Mother and baby deer were across the pond and left before I could get a better shot.  Good to see the new generation is coming along fine.
This water plant is growing in the corner of the pond.  It's something new, so I hope it isn't another invasive alien type.
My friend Milwant invited me over to his garden to pick raspberries.  He is certainly a healthy 80 something.  Hope I make it that long and that well.
Here are some of the fruits of the labor.  Sherry made some delicious raspberry crunch and raspberry pancakes.  We also shared some with the grandbabies.
A double squash from my garden was interesting.  Also, another gift from Milwant, bitter gourds.  I looked up recipes and decided to try...
...them  in a spanish "fritata,' a potato omlet.  They were pretty bitter, but not bad and I can see where people might learn to develop a real taste for it.
First outing in Tom's boat.  I took it to the Harpeth River at Dozier's on Sunday.  Little did I think it would be crowded with houseboats, jet skis, and even water skiers.
I finally found a creek off the river and got some peace and quiet.  Disturbed another of the common egrets, although they are so beautiful I don't like the tern "common."  No fish, but at least I didn't get run over by a jet ski.  Left early to avoid the crush.  No more Dozier's until it gets cold.
Lots of good things coming in now.  How about this message.  Right ON!
These yellow flowers are all over the huge field by the pavilion.
Whatever this mystery yellow flower is, it sure is nice.
Yellow is the theme at SB these days.  The gold finches are in their prime.

 

July 11 - July 31

Well, we have had rain when we needed it for the most part and some nice cool weeks.  I think we set some cool weather records in July, so who can complain?  I'm really getting behind because there is so much to do outside I just don't have the time to catch up.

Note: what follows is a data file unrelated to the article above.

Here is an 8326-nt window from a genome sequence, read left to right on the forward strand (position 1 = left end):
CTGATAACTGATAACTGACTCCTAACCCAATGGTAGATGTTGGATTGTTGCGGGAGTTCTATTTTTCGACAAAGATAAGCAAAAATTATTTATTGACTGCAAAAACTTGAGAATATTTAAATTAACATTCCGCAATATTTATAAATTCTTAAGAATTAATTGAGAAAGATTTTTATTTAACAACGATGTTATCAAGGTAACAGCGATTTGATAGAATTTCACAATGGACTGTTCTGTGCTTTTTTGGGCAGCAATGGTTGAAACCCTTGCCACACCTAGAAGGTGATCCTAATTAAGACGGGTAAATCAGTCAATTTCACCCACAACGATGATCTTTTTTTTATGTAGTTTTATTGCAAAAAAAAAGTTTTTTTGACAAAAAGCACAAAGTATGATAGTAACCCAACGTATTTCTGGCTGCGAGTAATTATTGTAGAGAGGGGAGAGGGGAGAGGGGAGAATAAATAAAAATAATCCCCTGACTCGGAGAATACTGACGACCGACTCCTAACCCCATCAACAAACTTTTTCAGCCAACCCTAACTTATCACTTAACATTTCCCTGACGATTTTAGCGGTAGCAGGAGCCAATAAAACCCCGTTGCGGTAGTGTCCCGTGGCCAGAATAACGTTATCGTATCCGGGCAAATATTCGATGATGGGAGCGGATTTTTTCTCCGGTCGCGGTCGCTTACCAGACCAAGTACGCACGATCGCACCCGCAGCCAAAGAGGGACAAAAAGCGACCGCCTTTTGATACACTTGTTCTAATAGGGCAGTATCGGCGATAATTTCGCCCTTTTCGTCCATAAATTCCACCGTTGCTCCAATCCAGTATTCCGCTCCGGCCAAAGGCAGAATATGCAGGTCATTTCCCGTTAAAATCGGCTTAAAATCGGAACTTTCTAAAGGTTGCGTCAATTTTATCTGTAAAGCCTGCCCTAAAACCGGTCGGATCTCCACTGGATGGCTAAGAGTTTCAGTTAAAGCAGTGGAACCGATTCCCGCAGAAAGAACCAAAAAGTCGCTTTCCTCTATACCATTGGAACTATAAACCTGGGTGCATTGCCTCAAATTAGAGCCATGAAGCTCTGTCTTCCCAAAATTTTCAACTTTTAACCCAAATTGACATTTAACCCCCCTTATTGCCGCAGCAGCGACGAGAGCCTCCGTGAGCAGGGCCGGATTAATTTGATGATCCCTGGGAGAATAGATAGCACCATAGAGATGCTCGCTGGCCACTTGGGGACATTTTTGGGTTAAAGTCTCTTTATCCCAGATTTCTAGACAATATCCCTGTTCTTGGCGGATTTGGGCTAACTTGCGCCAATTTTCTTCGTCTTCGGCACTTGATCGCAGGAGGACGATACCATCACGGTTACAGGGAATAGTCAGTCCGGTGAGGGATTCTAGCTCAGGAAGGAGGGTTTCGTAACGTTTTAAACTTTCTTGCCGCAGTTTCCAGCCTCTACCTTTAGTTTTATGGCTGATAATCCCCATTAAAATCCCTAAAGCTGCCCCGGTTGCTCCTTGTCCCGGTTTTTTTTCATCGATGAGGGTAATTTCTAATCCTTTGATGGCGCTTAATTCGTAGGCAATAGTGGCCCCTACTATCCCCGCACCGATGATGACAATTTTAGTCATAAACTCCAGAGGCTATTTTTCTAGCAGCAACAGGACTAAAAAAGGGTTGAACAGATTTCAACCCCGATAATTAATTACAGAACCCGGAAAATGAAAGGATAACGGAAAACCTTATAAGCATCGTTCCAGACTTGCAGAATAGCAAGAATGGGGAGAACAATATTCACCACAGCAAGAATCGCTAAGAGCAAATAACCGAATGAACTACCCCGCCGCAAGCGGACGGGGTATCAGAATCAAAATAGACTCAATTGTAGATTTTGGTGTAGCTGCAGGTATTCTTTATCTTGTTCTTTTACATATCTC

This is where the spring comes into Creek F.  The cooler water attracts bass, but the area is under a huge low-hanging tree and the branches make it really hard to put a lure under there.
This 13" largemouth fell for the old purple worm with no weight, so it sinks slowly and wiggles on the way down.  It's good in the moss since it misses most of it.
I don't know what this wader is.  Anyone have an idea?
It's very early at SB and the low morning sun is backlighting these fluffy weeds.
It's eerie and beautiful as well.
Another really beautiful morning glory.  This one is at Bell's Bend Park where Kenny and I went on the 16th.
Got a lucky close shot of an Indigo Bunting at Bell's Bend.
These really fine flowers are Slender Dayflowers, according to my expert.
Lots of baby bunnies too trusting for their own good are out.
This little bird could fly, but just barely. All the little babies are trying to grow up.
The passion flower is the Tennessee state flower.  It's a Maypop vine.
I'm not seeing many towhees now.  Most are done courting.  Some, like this one, must have had poor luck earlier.
The dew made the spider webs very noticeable this morning.  This one's at the pavilion at Shelby Bottoms.
The dew is like pearls on the web.